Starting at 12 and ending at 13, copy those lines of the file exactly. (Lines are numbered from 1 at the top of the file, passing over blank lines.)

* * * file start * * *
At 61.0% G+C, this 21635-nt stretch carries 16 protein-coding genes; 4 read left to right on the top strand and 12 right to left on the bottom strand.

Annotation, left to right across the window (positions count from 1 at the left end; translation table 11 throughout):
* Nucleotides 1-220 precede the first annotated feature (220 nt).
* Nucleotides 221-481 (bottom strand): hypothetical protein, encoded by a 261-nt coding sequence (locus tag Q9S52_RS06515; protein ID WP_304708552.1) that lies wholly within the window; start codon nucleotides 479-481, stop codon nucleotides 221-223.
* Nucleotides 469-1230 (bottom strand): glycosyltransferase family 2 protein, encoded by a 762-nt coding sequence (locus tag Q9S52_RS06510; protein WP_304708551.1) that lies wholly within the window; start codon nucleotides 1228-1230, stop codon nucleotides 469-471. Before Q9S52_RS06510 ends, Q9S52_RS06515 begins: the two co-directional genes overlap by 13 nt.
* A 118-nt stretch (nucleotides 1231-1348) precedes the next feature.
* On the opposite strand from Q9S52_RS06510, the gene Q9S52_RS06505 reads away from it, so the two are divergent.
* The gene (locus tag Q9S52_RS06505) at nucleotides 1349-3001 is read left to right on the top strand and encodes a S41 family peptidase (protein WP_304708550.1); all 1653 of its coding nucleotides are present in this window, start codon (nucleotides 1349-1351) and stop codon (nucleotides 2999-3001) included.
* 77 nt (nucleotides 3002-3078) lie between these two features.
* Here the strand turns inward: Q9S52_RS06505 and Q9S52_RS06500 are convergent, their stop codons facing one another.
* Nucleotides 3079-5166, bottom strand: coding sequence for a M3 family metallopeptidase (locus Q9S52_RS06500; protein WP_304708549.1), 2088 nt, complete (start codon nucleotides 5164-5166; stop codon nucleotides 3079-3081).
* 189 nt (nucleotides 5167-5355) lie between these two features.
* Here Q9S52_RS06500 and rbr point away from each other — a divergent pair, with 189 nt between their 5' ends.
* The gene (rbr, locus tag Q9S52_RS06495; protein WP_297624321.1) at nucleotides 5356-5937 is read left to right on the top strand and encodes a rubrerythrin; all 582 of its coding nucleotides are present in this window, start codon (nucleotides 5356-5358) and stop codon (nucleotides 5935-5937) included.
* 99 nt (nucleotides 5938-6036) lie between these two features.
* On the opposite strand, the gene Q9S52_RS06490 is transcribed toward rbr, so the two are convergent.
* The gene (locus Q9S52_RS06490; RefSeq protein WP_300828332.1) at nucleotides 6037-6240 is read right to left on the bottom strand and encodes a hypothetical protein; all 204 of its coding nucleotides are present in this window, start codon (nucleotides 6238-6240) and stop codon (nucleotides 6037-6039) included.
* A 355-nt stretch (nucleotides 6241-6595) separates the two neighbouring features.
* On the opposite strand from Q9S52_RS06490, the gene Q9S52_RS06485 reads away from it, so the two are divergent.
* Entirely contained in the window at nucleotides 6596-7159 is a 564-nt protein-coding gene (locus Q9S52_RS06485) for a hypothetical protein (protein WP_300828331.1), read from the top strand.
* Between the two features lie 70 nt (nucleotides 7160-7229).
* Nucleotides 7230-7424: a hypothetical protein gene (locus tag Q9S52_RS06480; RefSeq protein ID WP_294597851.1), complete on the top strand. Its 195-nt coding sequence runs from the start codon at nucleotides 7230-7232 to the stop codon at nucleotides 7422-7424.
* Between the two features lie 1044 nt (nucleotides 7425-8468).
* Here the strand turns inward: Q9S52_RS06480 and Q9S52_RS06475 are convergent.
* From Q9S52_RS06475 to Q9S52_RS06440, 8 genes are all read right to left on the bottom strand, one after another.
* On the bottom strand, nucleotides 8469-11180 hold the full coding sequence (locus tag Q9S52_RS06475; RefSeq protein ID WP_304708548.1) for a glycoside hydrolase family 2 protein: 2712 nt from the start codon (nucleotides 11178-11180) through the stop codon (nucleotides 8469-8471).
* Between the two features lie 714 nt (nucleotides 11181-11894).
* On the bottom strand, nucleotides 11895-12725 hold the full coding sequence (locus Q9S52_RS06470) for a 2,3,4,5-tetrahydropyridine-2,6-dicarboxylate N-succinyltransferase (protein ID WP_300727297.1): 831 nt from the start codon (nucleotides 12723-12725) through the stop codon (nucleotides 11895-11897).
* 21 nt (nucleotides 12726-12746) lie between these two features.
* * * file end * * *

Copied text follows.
* 189 nt (nucleotides 5167-5355) lie between these two features.
* Here Q9S52_RS06500 and rbr point away from each other — a divergent pair, with 189 nt between their 5' ends.